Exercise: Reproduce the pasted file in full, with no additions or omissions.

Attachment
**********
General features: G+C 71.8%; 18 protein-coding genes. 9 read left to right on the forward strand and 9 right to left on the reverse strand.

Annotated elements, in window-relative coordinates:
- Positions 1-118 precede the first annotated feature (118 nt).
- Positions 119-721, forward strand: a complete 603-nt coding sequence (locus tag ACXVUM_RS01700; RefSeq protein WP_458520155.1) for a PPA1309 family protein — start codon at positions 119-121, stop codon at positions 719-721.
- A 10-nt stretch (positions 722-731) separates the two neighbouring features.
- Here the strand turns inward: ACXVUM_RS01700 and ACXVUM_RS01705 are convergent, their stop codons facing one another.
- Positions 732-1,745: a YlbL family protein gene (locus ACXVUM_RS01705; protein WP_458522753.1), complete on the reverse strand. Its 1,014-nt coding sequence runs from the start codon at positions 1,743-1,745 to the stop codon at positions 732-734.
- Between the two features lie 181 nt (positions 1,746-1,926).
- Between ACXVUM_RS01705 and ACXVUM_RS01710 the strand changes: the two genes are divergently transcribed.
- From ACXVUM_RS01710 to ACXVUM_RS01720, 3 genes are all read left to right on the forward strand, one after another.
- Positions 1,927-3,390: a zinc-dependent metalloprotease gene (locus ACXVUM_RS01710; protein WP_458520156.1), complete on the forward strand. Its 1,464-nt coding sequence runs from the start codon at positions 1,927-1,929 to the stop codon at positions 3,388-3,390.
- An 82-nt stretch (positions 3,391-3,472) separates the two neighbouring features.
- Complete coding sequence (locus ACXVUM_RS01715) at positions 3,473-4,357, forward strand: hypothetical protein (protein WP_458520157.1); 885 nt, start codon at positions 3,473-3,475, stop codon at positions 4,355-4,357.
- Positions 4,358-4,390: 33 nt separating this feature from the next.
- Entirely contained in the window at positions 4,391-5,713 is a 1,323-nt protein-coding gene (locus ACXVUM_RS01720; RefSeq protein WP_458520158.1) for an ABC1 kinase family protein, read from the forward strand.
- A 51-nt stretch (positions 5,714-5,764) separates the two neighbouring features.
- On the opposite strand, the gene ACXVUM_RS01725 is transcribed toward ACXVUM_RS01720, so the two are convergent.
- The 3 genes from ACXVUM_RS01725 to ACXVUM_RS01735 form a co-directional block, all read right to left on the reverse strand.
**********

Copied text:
General features: G+C 71.8%; 18 protein-coding genes. 9 read left to right on the forward strand and 9 right to left on the reverse strand.

Annotated elements, in window-relative coordinates:
- Positions 1-118 precede the first annotated feature (118 nt).
- Positions 119-721, forward strand: a complete 603-nt coding sequence (locus tag ACXVUM_RS01700; RefSeq protein WP_458520155.1) for a PPA1309 family protein — start codon at positions 119-121, stop codon at positions 719-721.
- A 10-nt stretch (positions 722-731) separates the two neighbouring features.
- Here the strand turns inward: ACXVUM_RS01700 and ACXVUM_RS01705 are convergent, their stop codons facing one another.
- Positions 732-1,745: a YlbL family protein gene (locus ACXVUM_RS01705; protein WP_458522753.1), complete on the reverse strand. Its 1,014-nt coding sequence runs from the start codon at positions 1,743-1,745 to the stop codon at positions 732-734.
- Between the two features lie 181 nt (positions 1,746-1,926).
- Between ACXVUM_RS01705 and ACXVUM_RS01710 the strand changes: the two genes are divergently transcribed.
- From ACXVUM_RS01710 to ACXVUM_RS01720, 3 genes are all read left to right on the forward strand, one after another.
- Positions 1,927-3,390: a zinc-dependent metalloprotease gene (locus ACXVUM_RS01710; protein WP_458520156.1), complete on the forward strand. Its 1,464-nt coding sequence runs from the start codon at positions 1,927-1,929 to the stop codon at positions 3,388-3,390.
- An 82-nt stretch (positions 3,391-3,472) separates the two neighbouring features.
- Complete coding sequence (locus ACXVUM_RS01715) at positions 3,473-4,357, forward strand: hypothetical protein (protein WP_458520157.1); 885 nt, start codon at positions 3,473-3,475, stop codon at positions 4,355-4,357.
- Positions 4,358-4,390: 33 nt separating this feature from the next.
- Entirely contained in the window at positions 4,391-5,713 is a 1,323-nt protein-coding gene (locus ACXVUM_RS01720; RefSeq protein WP_458520158.1) for an ABC1 kinase family protein, read from the forward strand.
- A 51-nt stretch (positions 5,714-5,764) separates the two neighbouring features.
- On the opposite strand, the gene ACXVUM_RS01725 is transcribed toward ACXVUM_RS01720, so the two are convergent.
- The 3 genes from ACXVUM_RS01725 to ACXVUM_RS01735 form a co-directional block, all read right to left on the reverse strand.